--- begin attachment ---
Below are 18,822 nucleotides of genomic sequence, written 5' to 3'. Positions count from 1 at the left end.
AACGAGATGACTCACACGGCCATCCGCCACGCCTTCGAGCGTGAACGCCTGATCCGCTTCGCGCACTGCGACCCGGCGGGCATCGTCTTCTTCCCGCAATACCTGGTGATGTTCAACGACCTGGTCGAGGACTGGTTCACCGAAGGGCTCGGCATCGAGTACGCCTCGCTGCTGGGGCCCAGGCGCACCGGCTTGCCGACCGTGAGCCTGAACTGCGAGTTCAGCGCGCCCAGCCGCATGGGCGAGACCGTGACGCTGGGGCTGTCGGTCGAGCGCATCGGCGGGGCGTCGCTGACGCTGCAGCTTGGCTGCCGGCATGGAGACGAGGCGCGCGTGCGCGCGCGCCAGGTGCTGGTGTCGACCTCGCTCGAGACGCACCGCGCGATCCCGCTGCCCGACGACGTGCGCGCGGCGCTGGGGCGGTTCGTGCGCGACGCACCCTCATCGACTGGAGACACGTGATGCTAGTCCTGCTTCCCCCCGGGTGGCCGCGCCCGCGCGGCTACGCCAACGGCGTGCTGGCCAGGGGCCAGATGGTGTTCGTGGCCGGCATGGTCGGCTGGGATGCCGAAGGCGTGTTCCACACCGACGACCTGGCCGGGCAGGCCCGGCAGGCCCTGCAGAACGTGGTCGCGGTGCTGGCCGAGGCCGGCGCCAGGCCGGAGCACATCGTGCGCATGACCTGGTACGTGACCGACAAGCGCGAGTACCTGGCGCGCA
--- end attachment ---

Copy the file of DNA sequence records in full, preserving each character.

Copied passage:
Below are 18,822 nucleotides of genomic sequence, written 5' to 3'. Positions count from 1 at the left end.
AACGAGATGACTCACACGGCCATCCGCCACGCCTTCGAGCGTGAACGCCTGATCCGCTTCGCGCACTGCGACCCGGCGGGCATCGTCTTCTTCCCGCAATACCTGGTGATGTTCAACGACCTGGTCGAGGACTGGTTCACCGAAGGGCTCGGCATCGAGTACGCCTCGCTGCTGGGGCCCAGGCGCACCGGCTTGCCGACCGTGAGCCTGAACTGCGAGTTCAGCGCGCCCAGCCGCATGGGCGAGACCGTGACGCTGGGGCTGTCGGTCGAGCGCATCGGCGGGGCGTCGCTGACGCTGCAGCTTGGCTGCCGGCATGGAGACGAGGCGCGCGTGCGCGCGCGCCAGGTGCTGGTGTCGACCTCGCTCGAGACGCACCGCGCGATCCCGCTGCCCGACGACGTGCGCGCGGCGCTGGGGCGGTTCGTGCGCGACGCACCCTCATCGACTGGAGACACGTGATGCTAGTCCTGCTTCCCCCCGGGTGGCCGCGCCCGCGCGGCTACGCCAACGGCGTGCTGGCCAGGGGCCAGATGGTGTTCGTGGCCGGCATGGTCGGCTGGGATGCCGAAGGCGTGTTCCACACCGACGACCTGGCCGGGCAGGCCCGGCAGGCCCTGCAGAACGTGGTCGCGGTGCTGGCCGAGGCCGGCGCCAGGCCGGAGCACATCGTGCGCATGACCTGGTACGTGACCGACAAGCGCGAGTACCTGGCGCGCA